Members of the public are being asked to stay vigilant following a sickening series of attacks on wild animals in Aberdeen.
Last week three dead swans – two of which had been shot – were found stuffed inside plastic bags floating down the River Dee.
The gruesome find came just days after charity bosses revealed a deer in Sheddocksley had been mauled to death by dogs – saying the animal had injuries “consistent with deer coursing”.
The carcass was found by local man Dave Ritchie, who is now calling for more to be done to make people in the city aware of poachers.
He said: “The deer had horrific injuries, its throat had been torn out and the flesh on its legs stripped off.
“You don’t think of Aberdeen when you think of hunting, but the issue is a real cause for concern in the city.”
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Mr Ritchie’s discovery on February 17 was far from the first time he had found evidence of the “abhorrent practice”.
He added: “I regularly walk that area and several months ago found a partial skeleton of the deer.
“I’ve also come across a couple of severed legs and hoofs, it seems as though the activity has been going on for quite some time – years, in fact.
“I’ve heard there’s a gang in Seaton that are particularly bad for this, and that they film atrocities like this for the internet.
“More people need to be made aware that this is something that happens in the city, and to look out for suspicious behaviour.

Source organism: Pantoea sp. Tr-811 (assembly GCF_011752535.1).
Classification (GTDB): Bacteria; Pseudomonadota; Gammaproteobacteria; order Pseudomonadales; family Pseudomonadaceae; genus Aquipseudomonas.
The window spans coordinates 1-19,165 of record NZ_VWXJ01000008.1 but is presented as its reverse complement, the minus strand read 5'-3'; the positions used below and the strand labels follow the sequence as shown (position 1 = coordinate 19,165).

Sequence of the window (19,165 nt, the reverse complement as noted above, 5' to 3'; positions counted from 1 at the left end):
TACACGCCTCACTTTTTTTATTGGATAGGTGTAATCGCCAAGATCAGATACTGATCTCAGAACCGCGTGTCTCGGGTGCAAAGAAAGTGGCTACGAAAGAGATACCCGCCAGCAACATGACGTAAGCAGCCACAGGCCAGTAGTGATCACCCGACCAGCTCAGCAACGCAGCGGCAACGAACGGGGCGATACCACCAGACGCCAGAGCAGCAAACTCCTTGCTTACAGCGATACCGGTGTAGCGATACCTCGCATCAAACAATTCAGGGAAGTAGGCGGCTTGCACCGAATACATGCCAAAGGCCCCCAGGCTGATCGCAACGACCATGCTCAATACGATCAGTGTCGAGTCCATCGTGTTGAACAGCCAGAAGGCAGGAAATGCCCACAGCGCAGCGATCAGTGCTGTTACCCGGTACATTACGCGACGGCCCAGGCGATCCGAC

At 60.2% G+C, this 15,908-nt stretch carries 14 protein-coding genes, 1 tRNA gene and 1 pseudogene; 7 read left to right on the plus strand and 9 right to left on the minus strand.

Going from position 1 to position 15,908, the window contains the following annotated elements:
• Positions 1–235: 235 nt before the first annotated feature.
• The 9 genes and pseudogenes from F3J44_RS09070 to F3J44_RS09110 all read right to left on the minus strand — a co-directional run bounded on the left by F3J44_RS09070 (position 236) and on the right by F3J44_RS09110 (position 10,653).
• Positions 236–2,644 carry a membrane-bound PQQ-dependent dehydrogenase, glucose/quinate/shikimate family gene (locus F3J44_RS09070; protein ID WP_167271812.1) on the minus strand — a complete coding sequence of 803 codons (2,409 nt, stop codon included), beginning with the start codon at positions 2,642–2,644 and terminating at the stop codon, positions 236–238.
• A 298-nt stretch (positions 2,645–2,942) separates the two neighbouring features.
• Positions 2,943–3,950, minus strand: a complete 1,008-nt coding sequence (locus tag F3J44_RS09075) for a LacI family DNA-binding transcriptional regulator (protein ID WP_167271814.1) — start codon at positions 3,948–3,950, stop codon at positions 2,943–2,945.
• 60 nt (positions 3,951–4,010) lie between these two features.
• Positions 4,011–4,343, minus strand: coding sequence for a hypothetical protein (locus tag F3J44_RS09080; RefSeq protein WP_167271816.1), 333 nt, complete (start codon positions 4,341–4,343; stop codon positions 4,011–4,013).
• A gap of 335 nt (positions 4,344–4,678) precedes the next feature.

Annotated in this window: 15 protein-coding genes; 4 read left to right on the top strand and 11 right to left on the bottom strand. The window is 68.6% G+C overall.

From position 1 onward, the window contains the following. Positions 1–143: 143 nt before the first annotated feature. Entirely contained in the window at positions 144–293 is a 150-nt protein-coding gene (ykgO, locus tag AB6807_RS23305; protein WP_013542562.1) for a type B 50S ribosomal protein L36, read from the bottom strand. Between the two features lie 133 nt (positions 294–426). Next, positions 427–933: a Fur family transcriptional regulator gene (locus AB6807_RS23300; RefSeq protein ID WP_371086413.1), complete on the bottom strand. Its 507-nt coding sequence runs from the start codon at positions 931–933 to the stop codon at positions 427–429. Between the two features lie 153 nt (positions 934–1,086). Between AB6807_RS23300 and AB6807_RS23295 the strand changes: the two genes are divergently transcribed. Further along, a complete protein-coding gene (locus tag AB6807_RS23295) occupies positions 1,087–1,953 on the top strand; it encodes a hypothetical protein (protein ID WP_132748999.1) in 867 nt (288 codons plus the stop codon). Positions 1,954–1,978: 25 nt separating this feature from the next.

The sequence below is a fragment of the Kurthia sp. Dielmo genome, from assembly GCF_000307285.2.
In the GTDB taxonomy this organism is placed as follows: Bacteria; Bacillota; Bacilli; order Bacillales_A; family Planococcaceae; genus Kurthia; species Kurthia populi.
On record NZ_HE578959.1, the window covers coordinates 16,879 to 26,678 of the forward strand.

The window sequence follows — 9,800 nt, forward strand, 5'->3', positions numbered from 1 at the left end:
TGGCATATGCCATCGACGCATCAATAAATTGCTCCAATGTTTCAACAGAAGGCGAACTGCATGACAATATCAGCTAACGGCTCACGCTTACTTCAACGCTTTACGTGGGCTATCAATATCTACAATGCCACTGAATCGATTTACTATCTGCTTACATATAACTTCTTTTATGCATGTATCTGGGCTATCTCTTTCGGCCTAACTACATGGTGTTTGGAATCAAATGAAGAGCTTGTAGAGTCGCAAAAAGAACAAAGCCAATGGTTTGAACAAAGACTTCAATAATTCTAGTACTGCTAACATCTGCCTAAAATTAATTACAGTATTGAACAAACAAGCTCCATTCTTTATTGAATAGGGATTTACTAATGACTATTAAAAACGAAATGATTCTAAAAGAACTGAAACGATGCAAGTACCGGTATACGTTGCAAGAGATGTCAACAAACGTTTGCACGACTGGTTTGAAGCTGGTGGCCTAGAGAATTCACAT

“Plenty dog walkers have heard of it, but I don’t think other people realise it is a major issue.”
The Scottish Government revealed that the number of offences involving hunting with dogs was at an all-time high, with 44 last year.
And the north-east had the third-highest number of general wildlife-related offences, with 33 reported to police.
While animal charity the Scottish SPCA could not provide figures into the exact locations of the crimes in the region, it has urged people in Aberdeen to be more aware.
Chief Superintendent Mike Flynn said: “Animal coursing is a barbaric, sickening activity that continues to cause us concern in both Aberdeen and Scotland as a whole.
“We work closely with the police and assist in any way possible to catch those who are hunting animals such as deer and badgers by setting their dogs on them.
“These animals are being subjected to terrible suffering in areas where they should be safe. It’s not just about the ones caught and killed in this horrific way, but also the ones that escape and may die slowly of their injuries or due to infection.”